You’re not a real barefoot runner if you haven’t said one of these
Posted by Barefoot Running, Barefoot Running Shoes | Posted on 11-01-2012| Posted in
What are the benefits of barefoot running?
Well, Harvard’s Dr. Daniel Lieberman has another answer. His studies from 2 years ago showed how barefoot runners who forefoot strike put less force into the ground and, therefore, less force into their joints.
Now he has 2 new studies that have just come out that support how proper barefoot running form and minimalist running shoes can result in fewer injuries and more efficient running.
“Foot Strike and Injury Rates in Endurance Runners: a retrospective study” looked at college cross-country runners and found that those who heel-strike (landing on their heels first) had approximately twice the rate of injury than those who forefoot strike. For those of you who’ve been exploring barefoot running know, proper barefoot form involves landing on the forefoot first.
BTW, that doesn’t mean you “run on your toes” — your heel can naturally drop to the ground after the forefoot meets the ground first. In fact, letting your ankle relax is part of the natural spring mechanism of the leg.
You may also know that the easiest way to help train yourself to forefoot strike is to go barefoot or wear something genuinely minimalist, like Invisible Shoes. The more you can feel the ground when you run, the less you’ll want to land on your heel… because IT HURTS!
Be careful, though, many shoes that call themselves “minimalist” still have enough padding and protection between you and the ground that you lose the barefoot feel and can still heel strike. In fact a recent barefoot running study by ACE and some video of barefoot runners made by Pete Larson of runblogger.com showed that a majority of Vibram Fivefinger wearers still heel strike as they run. In my experience, this is probably because the VFFs have enough padding (especially the ones made for running, ironically) that the wearers can’t tell they’re still heel striking.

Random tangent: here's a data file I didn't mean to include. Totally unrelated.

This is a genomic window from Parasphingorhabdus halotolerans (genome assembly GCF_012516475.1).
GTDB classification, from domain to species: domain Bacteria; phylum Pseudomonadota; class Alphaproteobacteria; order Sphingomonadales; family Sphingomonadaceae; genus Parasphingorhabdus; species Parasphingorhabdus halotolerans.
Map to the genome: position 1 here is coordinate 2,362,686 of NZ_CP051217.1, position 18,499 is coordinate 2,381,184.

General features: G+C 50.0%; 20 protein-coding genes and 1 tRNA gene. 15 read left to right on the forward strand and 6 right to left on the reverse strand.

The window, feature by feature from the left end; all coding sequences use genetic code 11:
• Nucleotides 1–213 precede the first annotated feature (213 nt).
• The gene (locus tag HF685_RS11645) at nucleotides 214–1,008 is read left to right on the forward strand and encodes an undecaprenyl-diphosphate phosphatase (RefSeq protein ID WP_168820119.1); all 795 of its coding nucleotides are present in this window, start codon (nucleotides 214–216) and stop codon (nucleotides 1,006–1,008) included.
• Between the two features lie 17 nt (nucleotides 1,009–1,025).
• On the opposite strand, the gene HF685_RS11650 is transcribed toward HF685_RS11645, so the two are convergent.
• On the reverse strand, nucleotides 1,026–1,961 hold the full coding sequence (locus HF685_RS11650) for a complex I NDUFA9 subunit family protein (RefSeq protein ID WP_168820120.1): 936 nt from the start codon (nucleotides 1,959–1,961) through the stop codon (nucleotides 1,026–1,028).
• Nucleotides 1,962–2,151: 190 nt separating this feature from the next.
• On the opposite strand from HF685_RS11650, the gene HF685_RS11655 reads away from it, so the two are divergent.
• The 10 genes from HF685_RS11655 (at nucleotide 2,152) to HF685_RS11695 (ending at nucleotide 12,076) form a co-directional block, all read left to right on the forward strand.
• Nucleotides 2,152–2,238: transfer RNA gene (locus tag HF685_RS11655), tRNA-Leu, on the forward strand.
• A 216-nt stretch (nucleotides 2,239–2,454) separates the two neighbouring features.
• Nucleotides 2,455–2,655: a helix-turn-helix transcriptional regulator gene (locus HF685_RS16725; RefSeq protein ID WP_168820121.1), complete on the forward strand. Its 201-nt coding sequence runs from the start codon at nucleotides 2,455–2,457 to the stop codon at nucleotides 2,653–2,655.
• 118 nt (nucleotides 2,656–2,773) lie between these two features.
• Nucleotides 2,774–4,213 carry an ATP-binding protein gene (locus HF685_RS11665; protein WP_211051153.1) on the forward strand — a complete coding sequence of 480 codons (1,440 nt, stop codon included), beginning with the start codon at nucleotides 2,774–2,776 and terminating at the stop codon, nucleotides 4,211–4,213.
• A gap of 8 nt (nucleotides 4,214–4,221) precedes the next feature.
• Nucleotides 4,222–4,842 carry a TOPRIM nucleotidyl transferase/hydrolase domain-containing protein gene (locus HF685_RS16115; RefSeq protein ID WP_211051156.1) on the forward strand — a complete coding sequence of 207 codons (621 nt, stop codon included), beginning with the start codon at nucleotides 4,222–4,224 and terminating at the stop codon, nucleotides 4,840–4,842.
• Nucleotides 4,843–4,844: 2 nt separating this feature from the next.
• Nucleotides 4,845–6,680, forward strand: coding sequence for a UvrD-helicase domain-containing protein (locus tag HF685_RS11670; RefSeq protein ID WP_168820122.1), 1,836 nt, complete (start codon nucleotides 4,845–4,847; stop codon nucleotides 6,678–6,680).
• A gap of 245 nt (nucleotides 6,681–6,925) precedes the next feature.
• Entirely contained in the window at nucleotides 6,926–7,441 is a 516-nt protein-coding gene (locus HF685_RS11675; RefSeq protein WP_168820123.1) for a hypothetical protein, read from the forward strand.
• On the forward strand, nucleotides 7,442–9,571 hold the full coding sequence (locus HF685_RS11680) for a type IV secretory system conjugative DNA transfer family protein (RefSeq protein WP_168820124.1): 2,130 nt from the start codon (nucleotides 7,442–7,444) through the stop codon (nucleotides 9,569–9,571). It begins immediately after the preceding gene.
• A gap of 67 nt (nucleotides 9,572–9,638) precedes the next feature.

Dr. Lieberman’s other study, ”Effects of Footwear and Strike Type on Running Economy” demonstrated that runners in minimal footwear have increased efficiency than those in traditional running shoes. Specifically, the study concluded that ”Minimally shod runners are modestly but significantly more economical than traditionally shod runners regardless of strike type, after controlling for shoe mass and stride frequency. The likely cause of this difference is more elastic energy storage and release in the lower extremity during minimal shoe running.”
If minimal shoes make you more efficient, that’s good news for us, since Invisible Shoes are about the most minimalist running shoe you can find.
Barefoot hiking may be the next minimalist/barefoot trend.
While barefoot running is the thing that became popular (thanks in large part to Christopher McDougall’s book, Born to Run), I’ve noticed in the last few months that:
- Many new barefoot runners haven’t read, or even heard of, Chris’s book
- A significant percentage of our customers are not runners, but hikers, walkers, gym-goers, yoga practitioners, and CrossFit-ers
And, more and more, I get emails and photos from people showing them at the top of some mountain, either barefoot or in their Invisible Shoes. A lot of times their emails will say, “I brought my running sandals with me to use around the campsite or if I was going through water and didn’t want my shoes to get wet. But it was so much more fun to feel the ground as I hiked, that I just put my hiking boots in my pack and wore my huaraches instead.”
I know the feeling. I haven’t worn real shoes for anything like a hike since the Summer of 2009, and the idea of balancing on my stiff hiking boot soles instead of gripping the rocks and roots isn’t at all appealing. And it’s definitely one of my favorite moments when I come upon a small stream to cross, and see a handful of hikers trying to figure out how to make it without getting their feet wet… and then I just plod through the water without breaking stride
Frankly, I love the idea that minimalism and barefoot and natural movement make it beyond the world of running, beyond the question of performance (e.g. “do you run faster barefoot?” or “is barefoot running better than shod running?”). After you’ve been barefoot for a while, you simply love the way it feels in every circumstance.
Granted, I also think that being barefoot or truly minimalist has other advantages — all those nerves in the bottom of your feet are there for a reason; use ‘em or lose ‘em. But if the only reason people take off their motion-controlled shoes is for fun, that’s good enough for me! And if they decide to wear Invisible Shoes for those times where a little bit of protection or style are needed, I won’t complain
Oh, backing up to the reason I wrote this post: There’s a great story today about a woman who climbed Kilimanjaro barefoot.